GI423 Half Unit
Globalisation and Sexuality
This information is for the 2017/18 session.
Prof Clare Hemmings Tower 1.11.01J
This course is available on the MSc in Gender, MSc in Gender (Research), MSc in Gender, Development and Globalisation, MSc in Gender, Policy and Inequalities, MSc in Global Politics, MSc in Human Rights and MSc in Women, Peace and Security. This course is available as an outside option to students on other programmes where regulations permit.
Students wanting to take GI423 but who are not part of a listed degree programme should provide a statement about their reasons for wanting to follow the course. This should include background in sexuality or gender studies, areas of related interest and experience, or other conceptual or theoretical grounding that might be relevant. GI423 is an interdisciplinary course with a high theory content.
'Globalisation and Sexuality' explores the importance of sexuality for global politics and society. Starting from the assumption that 'sexuality matters' in today's globalised world, the course considers histories, theories and contexts within which the role of sexuality is pivotal. Since sexual identities, rights and health are central to citizenship and to how nations and states relate to one another contemporarily, this course combines theory and case study to think through how as well as why sexuality has become so important. Students will be introduced to theories of sexual citizenship and rights, homonationalism and homophobia, affect and fantasy, sexuality and labour, and use these to explore topics such as sex tourism, lesbian and gay asylum, abortion, sexual violence and sexual cultures globally. The course is interdisciplinary and takes a transnational approach to sexuality and globalisation. Students will join existing students taking the full unit GI422 for lectures, but may have separate seminars.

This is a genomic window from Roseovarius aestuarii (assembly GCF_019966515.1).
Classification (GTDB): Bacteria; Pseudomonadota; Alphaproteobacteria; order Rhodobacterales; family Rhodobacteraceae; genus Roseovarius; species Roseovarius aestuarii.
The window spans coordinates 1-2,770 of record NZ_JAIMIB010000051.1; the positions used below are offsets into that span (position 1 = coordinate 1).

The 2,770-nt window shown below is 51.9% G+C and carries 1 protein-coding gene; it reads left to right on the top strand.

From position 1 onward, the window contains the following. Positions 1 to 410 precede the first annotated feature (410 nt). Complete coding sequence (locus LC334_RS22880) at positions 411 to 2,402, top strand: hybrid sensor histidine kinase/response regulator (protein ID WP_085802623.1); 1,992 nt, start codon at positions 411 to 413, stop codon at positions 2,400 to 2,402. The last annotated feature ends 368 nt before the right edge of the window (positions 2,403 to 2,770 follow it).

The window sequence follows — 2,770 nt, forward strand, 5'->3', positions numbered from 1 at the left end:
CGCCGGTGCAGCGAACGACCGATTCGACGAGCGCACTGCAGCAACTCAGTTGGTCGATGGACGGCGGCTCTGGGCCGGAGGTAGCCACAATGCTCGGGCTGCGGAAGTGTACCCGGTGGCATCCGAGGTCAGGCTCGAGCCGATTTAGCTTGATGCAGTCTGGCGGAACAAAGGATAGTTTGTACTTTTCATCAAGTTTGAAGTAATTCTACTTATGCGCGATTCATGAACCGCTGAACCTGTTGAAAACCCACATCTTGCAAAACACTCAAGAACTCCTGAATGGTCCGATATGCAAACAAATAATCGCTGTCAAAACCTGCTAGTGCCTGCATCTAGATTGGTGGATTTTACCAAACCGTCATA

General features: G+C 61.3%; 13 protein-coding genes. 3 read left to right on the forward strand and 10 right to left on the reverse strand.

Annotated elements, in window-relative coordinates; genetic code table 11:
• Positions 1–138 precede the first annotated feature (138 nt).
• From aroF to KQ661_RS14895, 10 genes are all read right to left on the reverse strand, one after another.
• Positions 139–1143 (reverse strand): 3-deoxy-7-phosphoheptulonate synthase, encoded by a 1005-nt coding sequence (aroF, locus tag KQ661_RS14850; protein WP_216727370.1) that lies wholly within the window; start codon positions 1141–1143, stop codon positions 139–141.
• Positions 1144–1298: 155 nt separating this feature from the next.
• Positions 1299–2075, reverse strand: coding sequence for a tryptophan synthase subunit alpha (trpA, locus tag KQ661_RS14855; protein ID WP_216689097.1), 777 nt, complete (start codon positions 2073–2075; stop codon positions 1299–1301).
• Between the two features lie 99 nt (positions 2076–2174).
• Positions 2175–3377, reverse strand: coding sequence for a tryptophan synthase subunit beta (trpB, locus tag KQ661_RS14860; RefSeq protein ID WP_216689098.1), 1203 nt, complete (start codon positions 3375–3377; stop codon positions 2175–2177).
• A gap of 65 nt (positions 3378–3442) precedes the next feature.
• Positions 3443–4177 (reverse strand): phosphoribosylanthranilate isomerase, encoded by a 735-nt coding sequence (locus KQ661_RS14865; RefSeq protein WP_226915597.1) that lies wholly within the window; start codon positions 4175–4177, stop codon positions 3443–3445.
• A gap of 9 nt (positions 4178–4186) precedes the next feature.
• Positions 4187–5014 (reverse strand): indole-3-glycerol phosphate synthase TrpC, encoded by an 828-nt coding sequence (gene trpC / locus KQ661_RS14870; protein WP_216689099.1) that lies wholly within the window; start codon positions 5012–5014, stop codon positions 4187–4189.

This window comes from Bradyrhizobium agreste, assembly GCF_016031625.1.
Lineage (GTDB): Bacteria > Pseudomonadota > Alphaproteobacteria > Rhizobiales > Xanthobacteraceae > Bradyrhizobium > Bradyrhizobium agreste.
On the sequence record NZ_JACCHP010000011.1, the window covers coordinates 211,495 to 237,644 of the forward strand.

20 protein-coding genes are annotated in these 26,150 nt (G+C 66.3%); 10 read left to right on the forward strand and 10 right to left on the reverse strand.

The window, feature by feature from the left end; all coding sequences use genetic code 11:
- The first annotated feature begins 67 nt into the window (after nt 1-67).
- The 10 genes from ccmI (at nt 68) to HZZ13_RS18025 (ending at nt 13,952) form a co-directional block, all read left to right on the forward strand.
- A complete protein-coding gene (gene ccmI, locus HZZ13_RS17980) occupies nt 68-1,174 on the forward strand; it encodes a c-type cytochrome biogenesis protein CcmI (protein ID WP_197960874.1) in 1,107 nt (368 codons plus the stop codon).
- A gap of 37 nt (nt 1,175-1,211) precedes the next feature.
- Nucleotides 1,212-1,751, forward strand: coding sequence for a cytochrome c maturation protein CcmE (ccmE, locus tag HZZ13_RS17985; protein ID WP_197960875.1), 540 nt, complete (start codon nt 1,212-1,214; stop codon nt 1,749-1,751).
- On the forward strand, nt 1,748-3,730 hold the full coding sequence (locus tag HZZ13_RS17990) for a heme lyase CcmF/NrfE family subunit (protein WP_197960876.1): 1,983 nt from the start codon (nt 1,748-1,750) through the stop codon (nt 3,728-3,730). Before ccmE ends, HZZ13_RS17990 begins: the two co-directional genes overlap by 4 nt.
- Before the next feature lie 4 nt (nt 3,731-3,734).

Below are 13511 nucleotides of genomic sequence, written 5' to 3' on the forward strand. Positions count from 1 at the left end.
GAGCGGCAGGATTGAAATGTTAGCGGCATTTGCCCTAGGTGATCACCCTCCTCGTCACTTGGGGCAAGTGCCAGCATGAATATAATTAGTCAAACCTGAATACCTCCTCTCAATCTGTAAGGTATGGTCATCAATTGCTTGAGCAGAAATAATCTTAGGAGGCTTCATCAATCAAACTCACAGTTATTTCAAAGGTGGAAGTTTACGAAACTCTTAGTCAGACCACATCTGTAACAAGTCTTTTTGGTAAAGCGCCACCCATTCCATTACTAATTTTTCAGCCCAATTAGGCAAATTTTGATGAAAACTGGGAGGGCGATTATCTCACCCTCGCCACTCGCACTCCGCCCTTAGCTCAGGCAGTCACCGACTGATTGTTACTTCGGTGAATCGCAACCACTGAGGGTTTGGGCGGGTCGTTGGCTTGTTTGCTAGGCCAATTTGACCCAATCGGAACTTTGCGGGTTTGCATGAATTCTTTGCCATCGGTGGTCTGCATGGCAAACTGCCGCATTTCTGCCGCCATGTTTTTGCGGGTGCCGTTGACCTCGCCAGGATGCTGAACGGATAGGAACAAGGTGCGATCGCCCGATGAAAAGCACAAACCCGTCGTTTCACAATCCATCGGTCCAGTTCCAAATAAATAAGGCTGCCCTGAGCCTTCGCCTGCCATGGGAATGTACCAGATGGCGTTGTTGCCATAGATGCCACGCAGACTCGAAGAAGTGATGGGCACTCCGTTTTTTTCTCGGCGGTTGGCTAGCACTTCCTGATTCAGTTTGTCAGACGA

15 hours of lectures and 10 hours of classes in the LT.
Seminars precede lectures on the same day.
An abstract of the student essay (up to 300 words) submitted on Friday of week 5, with written feedback; a detailed outline (up to 2000 words) of the essay to be submitted by Monday of week 9, with written and in person feedback in office hours before the end of term.
Jacqui Alexander (2006) Gay Tourism: Culture and Context (Binghamton, NY: Haworth Press)
Rutvica Andrijasevic (2014) ‘The Figure of the Trafficked Victim: Gender, Rights and Representation’, The Handbook of Feminist Theory (London: Sage), pp. 359-373.
Sonia Corrêa et al (2008) Sexuality, Health and Human Rights (New York: Routledge),
Paisley Currah, Richard Juang and Shannon Minter (2006) Transgender Rights (University of Minnesota Press).
Angela Davis (1981) ‘Racism, Birth Control and Reproductive Rights’, Women, Race and Class (New York: Vintage Books), pp. 202-221.
Fatima El-Tayeb (2012) ‘”Gays Who Cannot Properly be Gay”: Queer Muslims in the Neoliberal European City’, European Journal of Women’s Studies 19.2: 79-95.
Jasbir Puar (2007) Terrorist Assemblages: Homonationalism in Queer Times (Durham: Duke UP);
Laura Ann Stoler (1995) Race and the Education of Desire (Durham: Duke University Press);
Essay (100%, 4000 words) in the ST.
Final essay due Monday week 1 of summer term
Department: Gender Studies
Total students 2016/17: 31
Average class size 2016/17: 31
Controlled access 2016/17: No
Value: Half Unit
Personal development skills
- Team working
- Problem solving
- Application of information skills
- Specialist skills